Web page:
Catherine Petzel v. Redflex Traffic Systems, Inc., et al

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OPINION filed : AFFIRMED the district court's decision, decision not for publication. Richard Allen Griffin, Circuit Judge; Jane Branstetter Stranch, Circuit Judge and James S. Gwin, U.S. District Judge (AUTHORING) for the Northern District of Ohio.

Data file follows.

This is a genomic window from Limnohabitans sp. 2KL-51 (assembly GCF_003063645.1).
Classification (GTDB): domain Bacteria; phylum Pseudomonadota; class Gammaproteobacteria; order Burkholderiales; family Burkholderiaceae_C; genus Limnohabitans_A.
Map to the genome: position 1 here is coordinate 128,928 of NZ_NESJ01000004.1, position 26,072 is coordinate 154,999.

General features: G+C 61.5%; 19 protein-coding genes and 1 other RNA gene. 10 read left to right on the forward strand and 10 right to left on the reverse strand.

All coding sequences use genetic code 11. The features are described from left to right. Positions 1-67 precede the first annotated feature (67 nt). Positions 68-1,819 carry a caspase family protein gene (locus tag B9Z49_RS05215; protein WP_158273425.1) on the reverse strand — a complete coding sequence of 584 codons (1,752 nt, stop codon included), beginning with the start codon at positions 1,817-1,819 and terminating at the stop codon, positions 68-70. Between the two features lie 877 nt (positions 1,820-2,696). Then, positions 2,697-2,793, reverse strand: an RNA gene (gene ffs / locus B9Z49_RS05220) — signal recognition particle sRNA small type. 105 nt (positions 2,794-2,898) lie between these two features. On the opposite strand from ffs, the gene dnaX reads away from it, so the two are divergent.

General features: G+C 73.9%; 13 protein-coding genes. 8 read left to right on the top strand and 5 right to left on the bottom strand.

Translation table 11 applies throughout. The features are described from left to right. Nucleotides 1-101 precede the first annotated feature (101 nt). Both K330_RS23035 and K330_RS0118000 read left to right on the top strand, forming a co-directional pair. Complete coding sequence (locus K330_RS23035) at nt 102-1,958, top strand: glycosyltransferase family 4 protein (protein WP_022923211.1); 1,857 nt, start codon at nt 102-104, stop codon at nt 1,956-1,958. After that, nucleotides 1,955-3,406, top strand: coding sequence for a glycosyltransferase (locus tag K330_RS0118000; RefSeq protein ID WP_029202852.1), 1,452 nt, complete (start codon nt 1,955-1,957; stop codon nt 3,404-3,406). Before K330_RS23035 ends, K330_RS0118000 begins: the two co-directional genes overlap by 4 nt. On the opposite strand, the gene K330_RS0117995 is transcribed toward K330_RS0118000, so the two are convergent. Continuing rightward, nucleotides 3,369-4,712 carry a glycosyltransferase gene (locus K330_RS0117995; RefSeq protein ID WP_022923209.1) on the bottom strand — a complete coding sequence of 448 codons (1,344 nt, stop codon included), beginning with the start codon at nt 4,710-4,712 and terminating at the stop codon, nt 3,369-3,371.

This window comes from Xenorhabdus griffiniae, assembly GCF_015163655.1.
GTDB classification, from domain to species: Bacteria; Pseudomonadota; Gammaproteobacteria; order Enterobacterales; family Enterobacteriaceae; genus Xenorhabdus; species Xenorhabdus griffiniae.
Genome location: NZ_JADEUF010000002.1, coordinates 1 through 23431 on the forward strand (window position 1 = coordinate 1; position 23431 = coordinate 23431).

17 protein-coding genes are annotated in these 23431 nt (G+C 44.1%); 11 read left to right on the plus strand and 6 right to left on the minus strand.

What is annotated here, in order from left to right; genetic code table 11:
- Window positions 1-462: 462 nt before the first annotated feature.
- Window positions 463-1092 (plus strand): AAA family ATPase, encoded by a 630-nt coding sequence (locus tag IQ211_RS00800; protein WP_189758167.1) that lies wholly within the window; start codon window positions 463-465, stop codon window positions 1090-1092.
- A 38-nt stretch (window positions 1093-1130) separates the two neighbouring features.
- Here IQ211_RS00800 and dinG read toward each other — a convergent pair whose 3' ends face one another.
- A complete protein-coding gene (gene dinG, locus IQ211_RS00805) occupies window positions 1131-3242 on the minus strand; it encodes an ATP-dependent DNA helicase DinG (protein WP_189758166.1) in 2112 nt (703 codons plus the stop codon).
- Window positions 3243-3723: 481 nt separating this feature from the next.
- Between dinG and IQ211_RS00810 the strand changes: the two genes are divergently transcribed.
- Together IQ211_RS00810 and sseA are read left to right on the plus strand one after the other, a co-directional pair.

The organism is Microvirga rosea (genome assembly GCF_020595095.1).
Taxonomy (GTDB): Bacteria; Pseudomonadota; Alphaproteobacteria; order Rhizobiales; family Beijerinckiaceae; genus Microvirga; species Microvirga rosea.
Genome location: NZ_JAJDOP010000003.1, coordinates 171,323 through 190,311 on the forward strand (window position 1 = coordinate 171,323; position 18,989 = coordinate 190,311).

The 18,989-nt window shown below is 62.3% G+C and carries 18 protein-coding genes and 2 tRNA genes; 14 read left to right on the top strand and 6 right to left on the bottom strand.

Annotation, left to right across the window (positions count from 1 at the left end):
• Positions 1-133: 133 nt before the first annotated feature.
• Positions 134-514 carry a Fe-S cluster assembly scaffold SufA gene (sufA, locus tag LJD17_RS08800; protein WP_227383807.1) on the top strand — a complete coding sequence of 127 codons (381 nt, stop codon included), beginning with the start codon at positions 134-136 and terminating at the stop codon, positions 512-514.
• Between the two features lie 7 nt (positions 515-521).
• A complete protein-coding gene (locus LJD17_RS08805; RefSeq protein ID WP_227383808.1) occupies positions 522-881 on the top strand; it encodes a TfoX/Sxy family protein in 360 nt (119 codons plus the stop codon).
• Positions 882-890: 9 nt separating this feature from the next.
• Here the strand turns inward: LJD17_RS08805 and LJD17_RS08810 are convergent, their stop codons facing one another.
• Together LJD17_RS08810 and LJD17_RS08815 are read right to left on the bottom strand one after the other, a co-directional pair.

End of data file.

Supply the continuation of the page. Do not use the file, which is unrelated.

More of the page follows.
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Case: 15-3671 Document: 28-1 Filed: 03/16/2016 Page: 1 NOT RECOMMENDED FOR PUBLICATION File Name: 16a0149n.06 FILED No. 15-3671 Mar 16, 2016 DEBORAH S. HUNT, Clerk UNITED STATES COURT OF APPEALS FOR THE SIXTH CIRCUIT CATHERINE PETZEL, ) ) ) ) ) ) ) ) ) ) ) Plaintiff-Appellant, v. REDFLEX TRAFFIC SYSTEMS, INC. et al., Defendants-Appellees. BEFORE: ON APPEAL FROM THE UNITED STATES DISTRICT COURT FOR THE SOUTHERN DISTRICT OF OHIO OPINION GRIFFIN and STRANCH, Circuit Judges; GWIN, District Judge.1 JAMES S. GWIN, District Judge. Plaintiff-Appellant Catherine Petzel sued Defendants-Appellees Redflex Traffic Systems, Inc. et al. (“Redflex”). She claims that Redflex fired her in violation of Title VII. Petzel claims that Redflex discriminated against her because of her gender and national origin, Australian. The district court gave summary judgment to Redflex because Petzel did not rebut Redflex’s nondiscriminatory explanation for Petzel’s termination. For the reasons below, we AFFIRM the district court’s grant of summary judgment. 1 The Honorable James S. Gwin, United States District Judge for the Northern District of Ohio, sitting by designation. 1 Case: 15-3671 Document: 28-1 Filed: 03/16/2016 Page: 2 No. 15-3671, Petzel v. Redflex Traffic I. INTRODUCTION Plaintiff Catherine Petzel alleges that Defendant Redflex discriminated against her because of her gender and because she is an Australian. Petzel does not show evidence or make argument on the nationality claim. In support of her gender discrimination claim, Petzel says Redflex treated a similarly situated male, Darren Kolack, differently. In response to Petzel’s circumstantial evidence argument regarding Darren Kolack, Redflex says it separated men with sales records similar to Petzel and says Kolack was not similarly situated to Petzel.2 Redflex says it put salesperson Petzel on an improvement plan because she made only three sales in the three years before fall 2011. Because she had not made any 2011 sales and because Petzel failed to satisfy a sales quota that Redflex gave to all its salespersons, Redflex gave Petzel a Performance Improvement Plan (“PIP”). Redflex fired Petzel when she did not satisfy that plan. Petzel admits that she did not satisfy the sales quota given to all Redflex salespeople. She also admits she did not satisfy the Performance Improvement Plan, but says Redflex did not fire a similarly situated American male employee, Darren Kolack. Like Petzel, Kolack failed to satisfy the Redflex sales quota and was also on a PIP. Redflex responds that it has treated male salesmen similar to Petzel, but Kolack was not similarly situated to Petzel. First, Kolack had a better sales history than Petzel over the course of their careers at Redflex. Redflex also says that it had stopped selling to two of the three states that Kolack covered because its product had become politically impossible in those states. 2 Redflex is a subsidiary corporation of Redflex Holdings Limited, a publicly traded company on the Australian stock exchange. 2 Case: 15-3671 Document: 28-1 Filed: 03/16/2016 Page: 3 No. 15-3671, Petzel v. Redflex Traffic Second, during the PIP period, Redflex had given Kolack development responsibilities for a new product. Plaintiff Petzel had no similar responsibility. II. FACTUAL BACKGROUND Redflex hired Petzel as a Regional Sales Manager in early 2009. 3 Redflex sells electronic traffic monitoring devices that allow cities to ticket vehicles without police officers being present. The devices generate significant revenue and are often politically unpopular. As a Redflex salesperson, Petzel covered Ohio and later covered Iowa. Regional Sales Director Mark Etzbach directly supervised Petzel. Vice President of Sales, Aaron Rosenberg, indirectly supervised Petzel.4 Karen Finley was CEO and signed off on Redflex’s decision to fire Petzel. During her time with Redflex, Petzel was either the lone woman, or one of just two women, in the Redflex salesforce.5 Petzel had little sales success. In the three years before 2011, Petzel executed only three sales contracts.6 While Redflex did not originally have any formal sales requirements, it generally expected its Sales Employees to execute at least three contracts per year.7 As described, before the new policy, Petzel had made only three sales in more than two years. On July 14, 2011, Sales Vice President Rosenberg sent sales employees an email that gave new minimum sales requirements. At the time Rosenberg established this new sales quota, the Redflex salesforce included Sales Manager Etzbach, Darren Kolack, Charlie Buckels, Peter McNerney, and Petzel. 3 Petzel Depo. RE 48-1, PageID# 766. Petzel Depo. RE 47-3, PageID# 441, 444. 5 Finley Depo. RE 51-1, PageID# 947. 6 Petzel Depo. RE 47-3, PageID# 441. 7 Finley Depo., RE 48-1, Page ID# 821; Buckels Dec., RE 48-1, PageID# 737. 4 3 Case: 15-3671 Document: 28-1 Filed: 03/16/2016 Page: 4 No. 15-3671, Petzel v. Redflex Traffic With this policy, Redflex formally established a sales quota requiring one to two new executed contracts per quarter, with an absolute minimum of four contracts per fiscal year. 8 Rosenberg also told the salesforce that a failure to deliver would “be swiftly dealt with (including up to immediate termination.).”9 After announcing this formal sales quota, Redflex continued to warn Petzel that it would enforce this quota. Redflex used a June 30 fiscal year. Petzel achieved no fully executed contracts during the FY 2012 first quarter that ended on September 30, 2011. On August 29, 2011, Vice-President Rosenberg again warned Petzel saying, “if by October 1, (end of Q1), your efforts do not produce at least one . . . fully executed contract in Youngstown or Norwalk and/or an ‘official’ and formal contract award/selection in Waterloo; your position will be terminated.”10 On August 30, 2011, Rosenberg again warned Petzel of the sales requirements, telling her that if she did not get an executed contract in Youngstown/Norwalk or an official contract in Waterloo, “your employment will be terminated.”11 In September 2011, Petzel helped with a sales effort for Montgomery, Texas. Sales Agent Etzbach had principal responsibility for Montgomery, but Etzbach asked for Petzel’s help because of scheduling conflicts.12 The City of Montgomery had only about 600 residents.13 The City of Montgomery told Redflex it would proceed to contract with Redflex in the near future. 8 Vice President Rosenberg wrote, “4 . . . [is] [t]he absolute minimum # of new executed contracts per existing sales executive, including Mark, Catherine, Darren, Peter, and Charlie. This does not mean 4 in Q3 or Q4, each of you will need to drive to 1-2 new executed contracts per quarter, starting Q1.” Rosenberg email RE 51-10, PageID# 1045-47. 9 Id. 10 Rosenberg Aug. 29 2011 email to Petzel RE 51-4, PageID# 1028. 11 Rosenberg Aug. 30, 2011 email to Petzel, RE 47-4, PageID# 519. 12 Petzel Depo., RE 48-1, Page ID# 774; Finley Dep. Ex. 6, RE 48-1, Page ID# 830-31. 13 Finley Depo. Ex.6, RE 48-1, Page ID# 830. 4 Case: 15-3671 Document: 28-1 Filed: 03/16/2016 Page: 5 No. 15-3671, Petzel v. Redflex Traffic But because mayors or managers typically needed city council approvals, Montgomery’s commitment was not a completed contract. Although Petzel failed to satisfy the FY 2012 first quarter sales quota, on September 27, 2011, Sales Director Etzbach recommended to Vice-President Rosenberg that Petzel “be granted an extension through Q2, or December 31st, at which time if she is unsuccessful in bringing an additional contract to pass, that her employment be terminated.”14 Sales Director Etzbach argued that Montgomery, Texas’s expression of an intent to enter a contract should be considered as a mitigating factor against termination, but that there will “be no room for error over the next three months if she is granted an extension.”15 Vice-President Rosenberg gave Petzel the ninety-day extension to meet the quota, thereby extending her improvement period to December 31, 2011. Redflex also put Petzel on a formal Performance Improvement Plan. Two males, Charlie Buckels and Darren Kolack, who had also not executed a contract in the July 2011-October 2011 period, were also placed on a FY 2012 Q2 Performance Improvement Plan.16 Each PIP warned that the Sales Employee would be terminated if he or she failed to execute two contracts by December 31, 2011, the end of the FY 2012 second quarter. During the FY 2012 second quarter, Petzel failed to obtain any executed contracts, official contract awards, or commitments.17 During the same period, Charlie Buckels obtained two contracts, thereby satisfying the PIP requirement.18 Darren Kolack did not obtain any 14 Finley Depo. Ex. 17, RE 48-1, Page ID# 851. Id. 16 Petzel Depo., RE 481-1, Page ID# 781; Petzel Depo. Ex. M, RE 48-1, Page ID# 804-05. 17 Petzel Depo., RE 48-1, Page ID# 783-84. 18 Buckels Dec., RE 48-1, Page ID# 737. 15 5 Case: 15-3671 Document: 28-1 Filed: 03/16/2016 Page: 6 No. 15-3671, Petzel v. Redflex Traffic executed contracts in the FY 2012 second quarter ending December 31, 2011, but did receive official contract awards with two cities in his territory: Miami, Arizona and Nogales, Arizona.19 Although Darren Kolack obtained these contract commitments, the Miami City Council later overturned the Mayor’s agreement to use the Redflex camera systems. And, Redflex itself terminated the Nogales contract because of operational challenges in the Arizona market.20 Petzel says Darren Kolack was similarly situated to her, but was not fired. Redflex responds that Kolack was not similarly situated to Petzel. In the first half of FY 2012, Redflex had decided not to seek contracts in Arizona and New Mexico, two of the three states that Kolack covered.21 In effect, Redflex cut Kolack’s sales prospects by two-thirds. Also, during the first half of FY 2012, Redflex directed Kolack to lead a new product development called Student Guardian. Student Guardian was a new Redflex technology to monitor and identify drivers who illegally pass school buses.22 In the first half of FY 2012, Kolack split his time between sales and Student Guardian development. In December 2011, Rosenberg transferred Darren Kolack to a position supporting the Student Guardian project on a full-time basis.23 On January 1, 2012, Kolack’s position changed from Regional Sales Manager to National Business Development Manager for Student Guardian.24 On December 1, 2011, Vice-President Rosenberg sent an email to Etzbach and Finley recommending Petzel’s employment be terminated at the end of 2011 because even her “most 19 Kolack Dec., RE 48-1, Page ID# 723-24, 730-31. Id. 21 Id. 22 Kolack Dec., RE 48-1, Page ID# 722; Finley Depo., RE 48-1, Page ID# 824. 23 Kolack Dec., RE 48-1, Page ID# 724; Kolack Dec. Ex. C, RE 48-1, Page ID# 730-731; Finley Dep. 97, RE 48-1, Page ID# 826. 24 Id. 20 6 Case: 15-3671 Document: 28-1 Filed: 03/16/2016 Page: 7 No. 15-3671, Petzel v. Redflex Traffic advanced pursuits and contracts in negotiation cycles have reversed course.”25 Rosenberg asked for Sales Manager Etzbach’s input as to whether Petzel should be terminated since Etzbach was Petzel’s direct supervisor. Etzbach responded that he agreed with Rosenberg’s recommendation to fire Petzel.26 Rosenberg emailed Petzel a final warning: [As] you know, we only have until December 31st to get some deals across the line. Specifically, each Sales resource is required to deliver a minimum of 2 executed contracts over each 6-month period. . . . [You] have not executed the required two contracts nor received formal awards . . . [I]f your performance doesn’t improve over the next several weeks and if we are not able to execute two contracts or have formal competitive awards with Council ratification to commence negotiations with Redflex; we will need to terminate you effective December 31st.27 Petzel did not execute two contracts by December 31, 2011. She did not obtain any new contracts in FY 2012’s second quarter. Redflex terminated Petzel’s employment effective December 31, 2011.28 After Petzel’s termination, Redflex assigned Robert Riebe, an American male, as the Regional Sales Director for the Ohio region.29 III. STANDARD OF REVIEW We review a district court’s grant of summary judgment de novo.30 Summary judgment is proper where no genuine issue of material fact exists and the moving party is entitled to judgment as a matter of law.31 In considering such a motion, the court must view the evidence and draw all reasonable inferences in favor of the nonmoving party. 32 The central issue is 25 Rosenberg email Dec. 1, 2011, RE 51-16 PageID# 1072. Id. at PageID# 1071. 27 Rosenberg email Dec. 1, 2011, RE 47-4, PageID# 529-530. 28 Separation Notification, RE 47-4, PageID# 536. 29 First Set of Discovery Responses; R.E. 51-26 PageID# 1410. 30 Holloway v. Brush, 220 F.3d 767, 772 (6th Cir. 2000) (en banc). 31 Fed. R. Civ. P. 56(c). 32 Matsushita Elec. Indus. Co. v. Zenith Radio Corp., 475 U.S. 574, 587 (1986). 26 7 Case: 15-3671 Document: 28-1 Filed: 03/16/2016 Page: 8 No. 15-3671, Petzel v. Redflex Traffic “whether the evidence presents a sufficient disagreement to require submission to a jury or whether it is so one-sided that one party must prevail as a matter of law.”33 IV. DISCUSSION A. Prima Facie Case To make out a Title VII claim, “a plaintiff must either provide direct evidence of discrimination or establish a prima facie case, which creates an inference of discrimination based on circumstantial evidence.”34 If the plaintiff can establish a prima facie case, the burden shifts to the defendant, who must offer a legitimate, nondiscriminatory reason for the adverse employment action. If the defendant makes that proffer, then the burden returns to the plaintiff, who must present evidence that the proffered reason is a mere pretext for discrimination. A prima facie case requires a plaintiff to present evidence that: (1) she was a member of a protected class; (2) that she suffered an adverse employment action; (3) that she was professionally qualified for the position she held at the time of the action; and (4) that she was either replaced by a person from outside the protected class or was treated differently from similarly situated employees outside the protected class.35 The District Court found that Petzel made the prima facie showing.36 In its summary judgment reply briefing, Redflex conceded that Petzel met her prima facie burden.37 For these reasons, we find that Petzel met her prima facie burden and focus our inquiry on the pretext question. 33 Anderson v. Liberty Lobby, Inc., 477 U.S. 242, 251-52 (1986). Seay v. Tenn. Valley Auth., 339 F.3d 454, 463 (6th Cir. 2003). 35 Clayton v. Meijer, Inc., 281 F.3d 605, 607, 610 (6th Cir. 2002). 36 As a woman and as a person of foreign national origin, Petzel is a member of a protected class. Petzel was qualified for the position. She was terminated, which is an adverse employment decision. Finally, Petzel was replaced by an American male. 37 Summary judgment reply brief, RE 55, PageID# 1481 n. 2. 34 8 Case: 15-3671 Document: 28-1 Filed: 03/16/2016 Page: 9 No. 15-3671, Petzel v. Redflex Traffic B. Pretext To establish pretext in an employment discrimination case, a plaintiff must demonstrate that: (1) the proffered reasons had no basis in fact; (2) the proffered reasons did not actually motivate the employer’s challenged conduct; or (3) the proffered reasons were insufficient to justify the adverse action.38 Although these three methods for establishing pretext can serve as a “convenient way of marshaling evidence and focusing it on the ultimate inquiry . . . at bottom the question is always whether the employer made up its stated reason to conceal intentional [discrimination].”39 Here, Redflex has articulated a valid nondiscriminatory rationale for Petzel’s termination: Petzel’s failure to meet Redflex’s sales goals and Petzel’s failure to satisfy the terms of her PIP. Petzel offers a number of arguments as to why Redflex’s nondiscriminatory rationale is pretextual. Most of Petzel’s pretext arguments center on her claim that Redflex treated a similarly situated man, Darren Kolack, differently. We address that argument first. 1. Kolack and Petzel Were Not Similarly Situated Employees. We previously have decided that the standard for judging comparable employees should be consistent throughout each stage of the McDonnell Douglas-Burdine analysis.40 This Court looks at whether proposed comparators are “similarly situated employees” within the meaning of the Mitchell-Ercegovich line of cases.41 38 Risch v. Royal Oak Police Dep’t, 581 F.3d 383, 391 (6th Cir. 2009). Tingle v. Arbors at Hilliard, 692 F.3d 523, 530 (6th Cir. 2012). 40 White v. Duke Energy-Kentucky, Inc., 603 F. App’x 442, 447 (6th Cir. 2015). 41 Id. 39 9 Case: 15-3671 Document: 28-1 Filed: 03/16/2016 Page: 10 No. 15-3671, Petzel v. Redflex Traffic In order to be similarly situated, employees must be similar in “all relevant respects.”42 The plaintiff need not demonstrate an exact correlation with the employee who received more favorable treatment. However, courts “should make an independent determination as to the relevancy of a particular aspect of the plaintiff’s employment status and that of the non-protected employee.”43 To be deemed similarly situated, the individual with whom the plaintiff seeks to compare her treatment must have been subject to the same standards and have engaged in the same conduct without such differentiating or mitigating circumstances that would distinguish their conduct or the employer’s treatment of them for it.44 Kolack worked under “differentiating or mitigating circumstances that . . . distinguish [Kolack’s] conduct”45 and distinguished Redflex’s treatment of Kolack’s employment. First, Kolack had a significantly better sales history coming into the PIP. In roughly three years, Petzel had executed three relatively small contracts; Kolack had executed eleven contracts in the same period.46 Second, Redflex stopped selling to two of the three states in Kolack’s sales territory because of operational and political challenges in Arizona and New Mexico. Petzel had no comparable sales territory loss during her PIP. Third, Darren Kolack secured two official contract awards during his PIP. However, both contracts were terminated due to factors outside of Kolack’s control before the contracts 42 Ercegovich v. Goodyear Tire & Rubber Co., 154 F.3d 344, 352 (6th Cir. 1998). Id. 44 Hollins v. Atl. Co., 188 F.3d 652, 659 (6th Cir. 1999)(internal citation omitted). 45 Id. 46 Kolack Dec. Exs. A, C, RE 48-1, PageID# 726, 730-31; Kolack Dec., 48-1, Page ID# 723. 43 10 Case: 15-3671 Document: 28-1 Filed: 03/16/2016 Page: 11 No. 15-3671, Petzel v. Redflex Traffic could proceed to completed sales. In contrast, Petzel secured no contract awards in the FY 2012 second quarter, ending December 31, 2011.47 Fourth and most importantly, during the PIP period, Redflex gave Darren Kolack responsibility for the development and implementation of Student Guardian, a new product for Redflex. Petzel was not involved in Student Guardian or any other Redflex development product. At argument, Petzel argued that both Petzel and Kolack failed to meet their respective PIP plans and that these failures made them similarly situated irrespective of any other differences. But while Ercegovich held that comparators need not be identical, the Court in Ercegovich explained that Mitchell does not require “a comparison between the employment status of the plaintiff and other employees in every single aspect of their employment.”48 Ercegovich instructed that plaintiffs are “required to prove that all of the relevant aspects of his employment were ‘nearly identical’ to those of the non-minority’s employment situation.”49 Each of the Kolack and Petzel differences are “differentiating or mitigating circumstances that would distinguish [the employees’] conduct or the employer’s treatment of them for it.”50 Kolack came to the PIP with more than three times Petzel’s sales history. Kolack received two contract expressions during the PIP even though they did not result in contracts for other reasons. Kolack’s sales territory had been reduced by two-thirds. And finally, during the PIP, Redflex had assigned Kolack significant and time-consuming responsibilities for Student Guardian. 47 Petzel argues that she obtained a contract award for Montgomery, Texas in the FY 2012 first quarter. The Montgomery contract involved a town with only 600 residents, far smaller than towns Redflex usually sold to. The Montgomery expression of intent to enter a contract never resulted in an actual contract. Perhaps more important, Petzel’s PIP required one contract per quarter. Even if Petzel receives credit for the Montgomery, Texas contract, she had no other contracts in the FY 2012 first two quarters of FY 2012. 48 Ercegovich v. Goodyear Tire & Rubber Co., 154 F.3d 344, 352 (6th Cir. 1998). 49 Id. 50 Id. 11 Case: 15-3671 Document: 28-1 Filed: 03/16/2016 Page: 12 No. 15-3671, Petzel v. Redflex Traffic Because of these differences, Kolack and Petzel were not similarly situated employees for the purpose of showing that Redflex’s explanation for terminating Petzel was pretextual. 2. Kolack’s Testimony Is Not Enough To Prove Pretext. Petzel alternatively argues that Kolack’s deposition testimony sufficiently shows pretext. Kolack testified: Q. So what Mr. Rosenberg conveyed to you about why you were not being terminated was because you had met your plan objectives? A. Correct.51 Apparently, Petzel argues that Supervisor Rosenberg had adjusted Kolack’s PIP sales requirement but had not adjusted Petzel’s PIP sales requirements. As earlier described, Darren Kolack had secured two official contract awards in his sales territory during the PIP. Those contracts did not complete for reasons beyond Kolack’s control. This deposition statement does not give rise to a genuine dispute of material fact with respect to pretext. First, Redflex had directed Darren Kolack to spend significant time on the Student Guardian project in the FY 2012 second quarter ending December 31, 2011. The Business Development Transfer Plan that Rosenberg drafted and that Darren Kolack signed explained that Redflex gave Kolack responsibility for Student Guardian because Kolack had specialized skills and knowledge for the Student Guardian position. Kolack’s transfer plan also explained that Kolack had a proven track record in securing awards and executing contracts for Redflex. The transfer plan acknowledged Kolack’s failure to fully succeed in the PIP as “partially reflective of Redflex’s position not to actively pursue business in specific markets, including 51 Kolack Depo., R.E. 51-25, PageID# 1395. 12 Case: 15-3671 Document: 28-1 Filed: 03/16/2016 Page: 13 No. 15-3671, Petzel v. Redflex Traffic Arizona, which is Darren [Kolack]’s primary market.”52 Each of these contemporaneous statements is consistent with Redflex’s reasons why Kolack was not similarly situated to Petzel in December 2011. Rosenberg told Kolack that he wanted Kolack “to focus on Student Guardian full-time.”53 Second, in a contemporaneous email with Redflex’s former HR Director, Sandra Stevens, Sales Vice-President Rosenberg explained the decision to continue Kolack’s Student Guardian assignment: Obviously, this transfer is not being offered to Darren as a “deal”, Darren has been focused (consumed) on this effort since June and it has consumed his time and focus. As an organization, during Q1, we determined this is becoming a corporate priority, as such, Darren is the most knowledge [sic] person in this vertical and has lead all efforts in this solutions’ overall development.54 The evidence shows that Redflex kept Darren Kolack because he had some contracts success, because Redflex had diminished Kolack’s sales potential when it withdrew from major states that Kolack covered, and because Kolack had been directed to supervise the Student Guardian project, an important project. Thus, Kolack’s testimony, about a conversation Kolack vaguely recalled, is merely a scintilla of evidence, insufficient to defeat summary judgment. 3. Redflex Did Not Offer “Shifting Rationales.” Petzel argues that Redflex has offered “shifting” rationales for Petzel’s termination. Petzel points to then Redflex CEO Karen Finley’s deposition where Finley testified that Petzel’s failure to meet the terms of her PIP was the “only” reason Petzel was fired. Petzel then argues that in discovery responses Redflex also identified Petzel’s consistent failure to meet sales goals 52 Kolack Dec. Ex. C, RE 48-1, PageID# 730-31. Kolack Dec., RE 48-1, PageID# 724. 54 Petzel Dec. Ex.1, RE 51-29, PageID# 1431-32. 53 13 Case: 15-3671 Document: 28-1 Filed: 03/16/2016 Page: 14 No. 15-3671, Petzel v. Redflex Traffic throughout her employment.55 Redflex also noted that Petzel had not been involved in Student Guardian efforts. Although Petzel’s low earlier sales led to the PIP, Petzel says it is a different justification from Redflex’s explanation that Redflex fired Petzel for failing the PIP. These additional reasons for Petzel’s termination do not establish pretext. They are background to the decision to fire Petzel for failing to satisfy the PIP. Both are part of the same justification: Redflex fired Petzel because she made almost no sales. With regard to its comment on Petzel’s non-involvement with the Student Guardian project, Redflex noted the additional reasons to explain why Redflex did not terminate Kolack’s employment, not to explain why Redflex terminated Petzel’s employment. 4. Sales Manager Etzbach’s Statements To Petzel Do Not Constitute Evidence Of Pretext. Sales Manager Etzbach was Petzel’s direct supervisor and was consulted on the decision to terminate Petzel. Etzbach agreed that Petzel should be terminated. Sales Manager Rosenberg and CEO Karen Finley made the decision to fire Petzel. Plaintiff Petzel testified that in a telephone call, Etzbach told her that he thought Petzel was being discriminated against and that she should get a lawyer and file a lawsuit.56 Petzel further testified that Etzbach told her that he had a “feeling” that she was “unfairly targeted” by Rosenberg.57 Petzel does not produce any additional evidence proving that Etzbach made these statements or what Etzbach’s “feeling” about Rosenberg was based upon. 55 First Set of Discovery Responses RE 51-26, PageID# 1407. Petzel Depo. RE 51-24, PageID# 1229-31. 57 Id. 56 14 Case: 15-3671 Document: 28-1 Filed: 03/16/2016 Page: 15 No. 15-3671, Petzel v. Redflex Traffic Etzbach testified that “throughout [Etzbach’s] employment with Redflex, [he] did not witness any derogatory remarks by Rosenberg regarding Petzel’s gender or national origin.” 58 Petzel’s testimony about her conversation with Etzbach is not admissible evidence. While Etzbach is competent to testify regarding his own recommendation that Petzel be fired, Petzel has not sufficiently alleged that Etzbach had the requisite personal knowledge to be competent to testify regarding what motivated Karen Finley and Rosenberg to fire Petzel. Petzel’s testimony about her conversation with Etzbach is therefore not sufficient to reject Redflex’s proffered reason for terminating her employment. 5. It Is Unnecessary To Consider The Probationary Periods Of Other Non-Australian Men. Redflex offered evidence that between 2010 and 2012, it fired four male employees for failing to satisfy sales quotas. Petzel also argues that the district court erred in considering the probationary period or PIPs of other non-Australian male sales employees as evidence rebutting Petzel’s claim of pretext. The District Court found that Sales Vice-President Rosenberg placed four non-Australian male employees on probationary periods or PIPs between 2010-2012 and that they were each either fired or forced to resign for not meeting the terms of their PIPs. Petzel argues that none of those employees were similarly situated to her. Because we have found that Kolack was not similarly situated to Petzel, we do not reach the question of whether the other employees were similarly situated. Petzel has failed to satisfy her burden at the pretext stage. V. CONCLUSION For the foregoing reasons, this Court AFFIRMS the district court’s decision. 58 Etzbach Dec., RE 48-1, PageID# 810. 15